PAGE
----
De-societalizing the school: On the hegemonic making of moral persons (citizenship) and its disciplinary regimes

Allen Chun*

*Corresponding author for this work

Research output: Contribution to journalArticlepeer-review

1 Scopus citations


In Asylums, Erving Goffman once famously said that what is prison-like about prisons is found in institutions whose members have broken no law. In Discipline and Punish, Michel Foucault gave a more sociological spin on the normality of the prison, by saying that the apparatus of sequestration must manufacture a behavior that characterizes individuals; it must create a nexus of habits through which the social 'belongingness' of individuals to a society is defined, that is to say, it manufactures something like norms. Thus, what is sociology, if not the study of society based on the functioning of normative institutions, such as prisons and schools, predicated on integrating individuals into the whole? What is pedagogy, if not the methodology of putting into practice a system of education that represents at the same time the routinization of an ethical world view and the socialization of individuals in the making of society? Foucault's genealogy in short gave birth to a critical perspective on the evolution of modernity, pointing not only to institutions that sublimated overt spectacles of power but also to the problematic role of the social sciences in policing all aspects of society. In East Asia, education was not just the evolution of a modern regime made compatible with all other socializing institutions, such as the family, military and workplace. Above all, it was a systematic construction of the state, with historical lineages in an imperial system that reproduced a mandarin meritocracy. The omnipresence of the Ministry of Education epitomizes ultimately the hegemonic role of education, especially in the making of the nation-state. More than just socializing, it manufactures a normality of belonging where culture, citizenship and structured modes of routinized behavior perform overlapping disciplinary functions.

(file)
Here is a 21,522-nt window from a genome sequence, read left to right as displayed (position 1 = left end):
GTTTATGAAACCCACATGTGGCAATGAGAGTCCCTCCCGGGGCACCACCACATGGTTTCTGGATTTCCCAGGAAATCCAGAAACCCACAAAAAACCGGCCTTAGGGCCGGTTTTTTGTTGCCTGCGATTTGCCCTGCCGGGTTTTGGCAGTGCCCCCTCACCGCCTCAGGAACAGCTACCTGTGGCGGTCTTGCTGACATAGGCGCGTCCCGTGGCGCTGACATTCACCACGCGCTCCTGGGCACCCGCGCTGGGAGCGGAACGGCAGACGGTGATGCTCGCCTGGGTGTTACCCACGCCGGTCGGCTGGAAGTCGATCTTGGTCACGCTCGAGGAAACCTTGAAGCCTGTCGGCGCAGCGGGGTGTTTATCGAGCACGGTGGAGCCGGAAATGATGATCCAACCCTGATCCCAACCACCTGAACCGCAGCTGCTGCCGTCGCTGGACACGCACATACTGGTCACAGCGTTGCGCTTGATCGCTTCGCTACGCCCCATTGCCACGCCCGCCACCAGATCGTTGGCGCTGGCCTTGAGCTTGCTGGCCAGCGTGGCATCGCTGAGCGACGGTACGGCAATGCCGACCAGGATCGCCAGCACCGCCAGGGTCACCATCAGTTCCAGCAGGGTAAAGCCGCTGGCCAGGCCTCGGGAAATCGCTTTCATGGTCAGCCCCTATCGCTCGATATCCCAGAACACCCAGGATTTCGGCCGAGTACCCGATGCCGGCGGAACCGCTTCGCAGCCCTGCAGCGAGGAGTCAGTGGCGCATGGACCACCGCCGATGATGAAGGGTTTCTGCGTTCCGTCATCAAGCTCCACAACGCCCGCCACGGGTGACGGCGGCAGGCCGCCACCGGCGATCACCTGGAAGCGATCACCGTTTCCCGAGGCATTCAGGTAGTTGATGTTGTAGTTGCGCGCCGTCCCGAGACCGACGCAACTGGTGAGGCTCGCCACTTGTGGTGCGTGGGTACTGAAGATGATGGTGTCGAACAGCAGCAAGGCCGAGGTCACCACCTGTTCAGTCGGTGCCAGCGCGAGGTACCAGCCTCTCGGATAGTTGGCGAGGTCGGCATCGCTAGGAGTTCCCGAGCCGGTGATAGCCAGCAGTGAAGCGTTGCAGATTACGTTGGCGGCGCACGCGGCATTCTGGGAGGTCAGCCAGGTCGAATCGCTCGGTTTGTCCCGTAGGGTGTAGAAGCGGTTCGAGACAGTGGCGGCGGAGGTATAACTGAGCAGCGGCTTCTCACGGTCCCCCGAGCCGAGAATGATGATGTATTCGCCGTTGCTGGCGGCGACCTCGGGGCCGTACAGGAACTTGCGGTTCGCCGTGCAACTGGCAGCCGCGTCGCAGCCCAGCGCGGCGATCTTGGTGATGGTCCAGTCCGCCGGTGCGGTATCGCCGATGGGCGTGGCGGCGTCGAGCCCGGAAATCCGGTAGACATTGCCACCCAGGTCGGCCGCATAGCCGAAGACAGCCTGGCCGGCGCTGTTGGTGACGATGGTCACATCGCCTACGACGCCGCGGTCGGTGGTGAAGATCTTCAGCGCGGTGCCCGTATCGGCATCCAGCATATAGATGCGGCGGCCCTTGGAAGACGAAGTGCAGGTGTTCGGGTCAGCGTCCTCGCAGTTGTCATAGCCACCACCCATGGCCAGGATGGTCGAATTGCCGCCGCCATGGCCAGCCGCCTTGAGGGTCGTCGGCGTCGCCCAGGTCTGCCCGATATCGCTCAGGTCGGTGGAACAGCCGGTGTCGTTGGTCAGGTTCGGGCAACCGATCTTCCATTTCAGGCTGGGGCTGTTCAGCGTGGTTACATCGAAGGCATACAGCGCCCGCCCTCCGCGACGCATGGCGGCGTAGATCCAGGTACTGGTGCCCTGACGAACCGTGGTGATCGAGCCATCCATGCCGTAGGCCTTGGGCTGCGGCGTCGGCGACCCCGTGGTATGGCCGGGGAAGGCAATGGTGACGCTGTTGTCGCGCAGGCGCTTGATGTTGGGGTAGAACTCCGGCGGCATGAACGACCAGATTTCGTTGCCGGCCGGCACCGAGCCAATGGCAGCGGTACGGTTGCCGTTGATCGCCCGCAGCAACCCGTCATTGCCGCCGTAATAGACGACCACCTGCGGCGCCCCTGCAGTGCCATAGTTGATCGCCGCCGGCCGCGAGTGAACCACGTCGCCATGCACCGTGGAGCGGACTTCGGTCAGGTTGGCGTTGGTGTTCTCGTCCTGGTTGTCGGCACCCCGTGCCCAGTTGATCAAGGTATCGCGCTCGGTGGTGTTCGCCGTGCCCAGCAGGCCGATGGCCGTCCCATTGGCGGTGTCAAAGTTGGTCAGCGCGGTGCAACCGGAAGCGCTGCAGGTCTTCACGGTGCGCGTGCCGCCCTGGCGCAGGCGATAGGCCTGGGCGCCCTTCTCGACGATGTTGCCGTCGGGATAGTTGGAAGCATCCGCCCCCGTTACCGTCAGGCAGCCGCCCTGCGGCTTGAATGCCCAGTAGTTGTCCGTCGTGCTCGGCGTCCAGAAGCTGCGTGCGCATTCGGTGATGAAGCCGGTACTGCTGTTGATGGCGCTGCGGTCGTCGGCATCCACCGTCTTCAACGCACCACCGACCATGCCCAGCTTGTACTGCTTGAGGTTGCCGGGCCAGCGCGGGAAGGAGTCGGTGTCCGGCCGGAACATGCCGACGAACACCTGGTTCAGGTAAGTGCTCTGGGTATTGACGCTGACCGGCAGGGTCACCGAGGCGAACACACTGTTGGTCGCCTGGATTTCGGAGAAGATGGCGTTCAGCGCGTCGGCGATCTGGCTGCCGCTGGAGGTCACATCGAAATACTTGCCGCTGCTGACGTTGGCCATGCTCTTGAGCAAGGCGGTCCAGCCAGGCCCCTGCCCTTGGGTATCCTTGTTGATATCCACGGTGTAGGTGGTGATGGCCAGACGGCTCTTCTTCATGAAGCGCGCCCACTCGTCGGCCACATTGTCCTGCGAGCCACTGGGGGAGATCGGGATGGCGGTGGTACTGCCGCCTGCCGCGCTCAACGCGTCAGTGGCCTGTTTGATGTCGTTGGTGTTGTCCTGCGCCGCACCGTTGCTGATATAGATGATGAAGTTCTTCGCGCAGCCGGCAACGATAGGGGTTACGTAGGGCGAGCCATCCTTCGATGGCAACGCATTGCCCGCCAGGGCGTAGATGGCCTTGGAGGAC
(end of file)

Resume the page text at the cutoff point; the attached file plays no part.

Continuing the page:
Original languageEnglish
Pages (from-to)146-167
Number of pages22
JournalCritique of Anthropology
Issue number2
StatePublished - Jun 2013


  • citizenship
  • cultural critique
  • discipline
  • Education
  • nation-state
  • Taiwan

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